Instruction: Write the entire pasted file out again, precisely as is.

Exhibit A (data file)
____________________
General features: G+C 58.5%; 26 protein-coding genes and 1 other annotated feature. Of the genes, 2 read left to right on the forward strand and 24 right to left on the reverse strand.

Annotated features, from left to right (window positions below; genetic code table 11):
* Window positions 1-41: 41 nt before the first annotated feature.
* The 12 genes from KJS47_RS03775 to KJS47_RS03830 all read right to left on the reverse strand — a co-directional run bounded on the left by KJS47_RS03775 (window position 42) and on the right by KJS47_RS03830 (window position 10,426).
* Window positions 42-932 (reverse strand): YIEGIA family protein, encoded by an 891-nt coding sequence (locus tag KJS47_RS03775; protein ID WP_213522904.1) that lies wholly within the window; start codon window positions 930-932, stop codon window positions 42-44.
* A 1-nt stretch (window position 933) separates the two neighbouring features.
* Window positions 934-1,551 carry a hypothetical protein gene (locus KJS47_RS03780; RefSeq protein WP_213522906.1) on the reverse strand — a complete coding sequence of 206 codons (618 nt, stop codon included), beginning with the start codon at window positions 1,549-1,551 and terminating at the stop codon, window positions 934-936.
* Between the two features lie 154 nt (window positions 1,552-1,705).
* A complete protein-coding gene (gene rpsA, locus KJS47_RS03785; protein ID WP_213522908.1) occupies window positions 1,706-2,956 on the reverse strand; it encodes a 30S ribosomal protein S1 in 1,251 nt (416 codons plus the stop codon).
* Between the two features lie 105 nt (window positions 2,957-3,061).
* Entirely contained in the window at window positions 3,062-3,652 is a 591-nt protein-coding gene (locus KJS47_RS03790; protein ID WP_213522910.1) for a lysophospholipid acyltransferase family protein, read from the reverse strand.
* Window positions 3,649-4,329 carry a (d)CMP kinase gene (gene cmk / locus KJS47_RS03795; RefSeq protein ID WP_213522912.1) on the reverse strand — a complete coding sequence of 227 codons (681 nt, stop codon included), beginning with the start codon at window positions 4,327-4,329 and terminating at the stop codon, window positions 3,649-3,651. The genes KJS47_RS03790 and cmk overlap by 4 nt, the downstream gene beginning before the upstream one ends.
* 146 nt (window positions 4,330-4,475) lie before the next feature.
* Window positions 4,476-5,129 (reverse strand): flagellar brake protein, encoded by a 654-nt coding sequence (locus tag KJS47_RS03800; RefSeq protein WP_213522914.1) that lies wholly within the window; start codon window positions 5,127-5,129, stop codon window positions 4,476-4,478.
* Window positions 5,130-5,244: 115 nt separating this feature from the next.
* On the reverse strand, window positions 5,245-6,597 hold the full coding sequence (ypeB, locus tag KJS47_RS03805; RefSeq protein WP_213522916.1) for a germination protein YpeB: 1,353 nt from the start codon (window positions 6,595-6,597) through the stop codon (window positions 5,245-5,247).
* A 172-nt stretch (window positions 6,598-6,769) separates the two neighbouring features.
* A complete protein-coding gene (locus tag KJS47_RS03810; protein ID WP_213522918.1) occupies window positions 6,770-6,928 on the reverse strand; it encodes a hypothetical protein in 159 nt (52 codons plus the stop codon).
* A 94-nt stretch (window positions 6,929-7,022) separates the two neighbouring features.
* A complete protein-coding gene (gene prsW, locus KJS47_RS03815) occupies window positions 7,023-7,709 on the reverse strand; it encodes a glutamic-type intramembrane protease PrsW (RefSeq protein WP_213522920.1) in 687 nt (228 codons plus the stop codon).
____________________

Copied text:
General features: G+C 58.5%; 26 protein-coding genes and 1 other annotated feature. Of the genes, 2 read left to right on the forward strand and 24 right to left on the reverse strand.

Annotated features, from left to right (window positions below; genetic code table 11):
* Window positions 1-41: 41 nt before the first annotated feature.
* The 12 genes from KJS47_RS03775 to KJS47_RS03830 all read right to left on the reverse strand — a co-directional run bounded on the left by KJS47_RS03775 (window position 42) and on the right by KJS47_RS03830 (window position 10,426).
* Window positions 42-932 (reverse strand): YIEGIA family protein, encoded by an 891-nt coding sequence (locus tag KJS47_RS03775; protein ID WP_213522904.1) that lies wholly within the window; start codon window positions 930-932, stop codon window positions 42-44.
* A 1-nt stretch (window position 933) separates the two neighbouring features.
* Window positions 934-1,551 carry a hypothetical protein gene (locus KJS47_RS03780; RefSeq protein WP_213522906.1) on the reverse strand — a complete coding sequence of 206 codons (618 nt, stop codon included), beginning with the start codon at window positions 1,549-1,551 and terminating at the stop codon, window positions 934-936.
* Between the two features lie 154 nt (window positions 1,552-1,705).
* A complete protein-coding gene (gene rpsA, locus KJS47_RS03785; protein ID WP_213522908.1) occupies window positions 1,706-2,956 on the reverse strand; it encodes a 30S ribosomal protein S1 in 1,251 nt (416 codons plus the stop codon).
* Between the two features lie 105 nt (window positions 2,957-3,061).
* Entirely contained in the window at window positions 3,062-3,652 is a 591-nt protein-coding gene (locus KJS47_RS03790; protein ID WP_213522910.1) for a lysophospholipid acyltransferase family protein, read from the reverse strand.
* Window positions 3,649-4,329 carry a (d)CMP kinase gene (gene cmk / locus KJS47_RS03795; RefSeq protein ID WP_213522912.1) on the reverse strand — a complete coding sequence of 227 codons (681 nt, stop codon included), beginning with the start codon at window positions 4,327-4,329 and terminating at the stop codon, window positions 3,649-3,651. The genes KJS47_RS03790 and cmk overlap by 4 nt, the downstream gene beginning before the upstream one ends.
* 146 nt (window positions 4,330-4,475) lie before the next feature.
* Window positions 4,476-5,129 (reverse strand): flagellar brake protein, encoded by a 654-nt coding sequence (locus tag KJS47_RS03800; RefSeq protein WP_213522914.1) that lies wholly within the window; start codon window positions 5,127-5,129, stop codon window positions 4,476-4,478.
* Window positions 5,130-5,244: 115 nt separating this feature from the next.
* On the reverse strand, window positions 5,245-6,597 hold the full coding sequence (ypeB, locus tag KJS47_RS03805; RefSeq protein WP_213522916.1) for a germination protein YpeB: 1,353 nt from the start codon (window positions 6,595-6,597) through the stop codon (window positions 5,245-5,247).
* A 172-nt stretch (window positions 6,598-6,769) separates the two neighbouring features.
* A complete protein-coding gene (locus tag KJS47_RS03810; protein ID WP_213522918.1) occupies window positions 6,770-6,928 on the reverse strand; it encodes a hypothetical protein in 159 nt (52 codons plus the stop codon).
* A 94-nt stretch (window positions 6,929-7,022) separates the two neighbouring features.
* A complete protein-coding gene (gene prsW, locus KJS47_RS03815) occupies window positions 7,023-7,709 on the reverse strand; it encodes a glutamic-type intramembrane protease PrsW (RefSeq protein WP_213522920.1) in 687 nt (228 codons plus the stop codon).